Late Quartets of Beethoven
Fanfare Magazine, Nov/Dec 2008, Lynn René Bayley
Although I’m very fond of the Emerson String Quartet’s traversal of the complete Beethoven quartets, I admit that there are some performances of the middle and late quartets that eclipse theirs. My favorite versions of the middle quartets are those by the Tokyo Quartet (RCA), while in the late quartets I am equally enamored of the performances by the legendary 1961 Yale Quartet (originally Vanguard) and the digital recordings by the Vermeer Quartet (Teldec, 1988, possibly the most underrated set of the quartets ever marketed).
Therefore, in the late quartets especially, the Colorado has some very formidable competition indeed. The Colorado String Quartet tears into these works with a combined tension, cohesion, grace, and complete understanding of the music that I haven’t heard since the Yale Quartet. All written repeats are observed, which may or may not thrill the completist, but Colorado refuses to let them sound “the same” when these passages are repeated. No, indeed. On the repeats, there are slightly different colors, accents, and shades of color. They are not only master architects, but master painters. Their palette of sound has a hidden layer of hues that no one else has discovered or used.
If you don’t believe me, just compare their op. 130 to the Vermeer recording. Good as the Vermeer is, they just go one layer deep. Colorado plunges the musical scalpel in till Beethoven’s very soul is laid bare. The range of colors they discover, particularly at 9:10 into the first movement, simply does not exist in others’ recordings. When I saw that their performance of the second movement ran at 2:04 compared to Vermeer’s 2:00, I thought, “Ah-ha, they’re a shade slower.” Oh my God, no. Playing all the repeats, their tempo is exactly at the metronome marking. I’ve never heard any quartet, not even the Yale, play it this fast. The Schneider brothers’ tongues would be hanging out in sheer admiration of their fleetness, their precision, and their feeling. Feeling, even at this speed.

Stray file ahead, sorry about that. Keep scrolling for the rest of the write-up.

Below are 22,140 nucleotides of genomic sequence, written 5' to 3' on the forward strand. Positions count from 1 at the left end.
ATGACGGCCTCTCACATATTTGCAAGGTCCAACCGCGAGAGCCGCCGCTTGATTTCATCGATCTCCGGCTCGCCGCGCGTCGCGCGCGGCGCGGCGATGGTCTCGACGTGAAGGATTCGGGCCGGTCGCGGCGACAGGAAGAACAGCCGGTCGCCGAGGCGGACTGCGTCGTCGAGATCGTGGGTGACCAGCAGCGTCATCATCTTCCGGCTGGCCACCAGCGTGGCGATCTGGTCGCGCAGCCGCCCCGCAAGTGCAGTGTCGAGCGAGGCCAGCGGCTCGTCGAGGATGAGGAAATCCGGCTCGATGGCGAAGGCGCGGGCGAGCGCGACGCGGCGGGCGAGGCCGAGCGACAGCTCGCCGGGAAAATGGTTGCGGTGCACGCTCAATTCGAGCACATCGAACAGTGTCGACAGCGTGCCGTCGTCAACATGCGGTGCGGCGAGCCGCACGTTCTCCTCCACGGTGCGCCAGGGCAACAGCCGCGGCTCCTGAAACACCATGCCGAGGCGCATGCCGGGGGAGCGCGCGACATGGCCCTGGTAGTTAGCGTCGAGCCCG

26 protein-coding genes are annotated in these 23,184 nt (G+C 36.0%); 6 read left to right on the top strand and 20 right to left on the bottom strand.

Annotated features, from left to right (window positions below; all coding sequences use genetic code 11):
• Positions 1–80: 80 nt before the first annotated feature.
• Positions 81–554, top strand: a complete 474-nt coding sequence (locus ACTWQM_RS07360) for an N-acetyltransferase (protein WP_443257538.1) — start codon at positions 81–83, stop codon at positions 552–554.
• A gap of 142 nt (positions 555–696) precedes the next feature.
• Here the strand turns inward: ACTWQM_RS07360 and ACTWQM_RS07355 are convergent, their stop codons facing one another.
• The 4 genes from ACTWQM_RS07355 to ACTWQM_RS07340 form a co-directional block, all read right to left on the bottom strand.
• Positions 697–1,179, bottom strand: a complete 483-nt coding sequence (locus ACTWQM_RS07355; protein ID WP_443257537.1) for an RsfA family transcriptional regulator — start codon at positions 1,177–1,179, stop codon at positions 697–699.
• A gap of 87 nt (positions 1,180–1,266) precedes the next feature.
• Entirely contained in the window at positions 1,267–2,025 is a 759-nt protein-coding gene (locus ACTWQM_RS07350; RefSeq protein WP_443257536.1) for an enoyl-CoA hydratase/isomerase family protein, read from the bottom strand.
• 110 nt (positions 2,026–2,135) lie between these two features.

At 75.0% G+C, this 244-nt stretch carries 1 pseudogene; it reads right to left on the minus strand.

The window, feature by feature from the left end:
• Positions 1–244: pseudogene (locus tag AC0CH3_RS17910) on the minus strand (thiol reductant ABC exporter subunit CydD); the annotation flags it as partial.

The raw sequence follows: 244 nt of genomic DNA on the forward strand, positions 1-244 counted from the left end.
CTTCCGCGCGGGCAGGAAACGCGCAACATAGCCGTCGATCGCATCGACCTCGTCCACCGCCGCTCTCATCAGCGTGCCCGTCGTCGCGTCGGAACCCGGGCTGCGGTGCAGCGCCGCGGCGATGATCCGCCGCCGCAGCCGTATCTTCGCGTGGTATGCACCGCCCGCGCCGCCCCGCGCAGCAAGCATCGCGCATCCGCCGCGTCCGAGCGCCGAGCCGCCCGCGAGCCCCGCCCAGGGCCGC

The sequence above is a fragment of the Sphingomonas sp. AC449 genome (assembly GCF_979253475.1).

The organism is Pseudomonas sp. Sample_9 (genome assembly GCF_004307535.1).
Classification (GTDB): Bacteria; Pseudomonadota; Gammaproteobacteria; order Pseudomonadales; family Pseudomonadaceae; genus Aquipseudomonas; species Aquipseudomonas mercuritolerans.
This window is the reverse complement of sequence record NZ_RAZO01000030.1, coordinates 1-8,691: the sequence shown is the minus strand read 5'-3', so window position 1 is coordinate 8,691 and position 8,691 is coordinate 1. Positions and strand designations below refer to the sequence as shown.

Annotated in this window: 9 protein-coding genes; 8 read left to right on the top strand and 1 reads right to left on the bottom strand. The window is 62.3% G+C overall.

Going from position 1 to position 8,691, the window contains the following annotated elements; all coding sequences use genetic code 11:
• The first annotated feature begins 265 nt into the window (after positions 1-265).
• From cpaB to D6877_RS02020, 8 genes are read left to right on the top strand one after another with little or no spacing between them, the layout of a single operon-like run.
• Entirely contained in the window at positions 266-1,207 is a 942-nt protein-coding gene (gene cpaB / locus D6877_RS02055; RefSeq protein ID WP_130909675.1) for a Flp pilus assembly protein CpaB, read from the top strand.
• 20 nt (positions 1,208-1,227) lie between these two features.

Trust me. In the Vermeer recording, the original ending—now known as the Grosse Fugue—is given after the published finale. The Colorado says pooh, go for the jugular first. This Grosse Fugue will push your mind and emotions to the limit. The ghostly, dead-sounding viola scrapes leading into the fugue proper make us realize how deeply Beethoven was “feeling” his mortality at this time. He didn’t want to go. This Grosse Fugue claws frantically, desperately, with every ounce of passion to life, knowing that the battle is a losing one.
The way the Colorado plays it, it bears a close resemblance to Berlioz’s “Ride to the abyss” in La damnation du Faust. Beethoven’s mind was already over that abyss. Perhaps that was why he agreed to his publisher’s demands to the more audience-friendly finale published as part of the quartet; but the Colorado also gives this much cheerier (and simpler) movement life and drive.
By the time you’ve recovered from op. 130/133, it’s time to discover that, in their hands, op. 127 is no less intense, despite its slightly more cheerful cast. The Colorado’s gradations of tone and volume are part of that color palette I mentioned earlier, and they pull out all the stops in the very first movement of op. 127. The Adagio is played with such deep, almost inexpressible sadness that I found it impossible to go on to the third movement when it was finished. I discovered, much to my surprise, that I was in tears, despite the cheery middle section. The sprightly Scherzo is taken with the coiled springiness of a cat in mid-leap, the finale with elegance as well as optimism.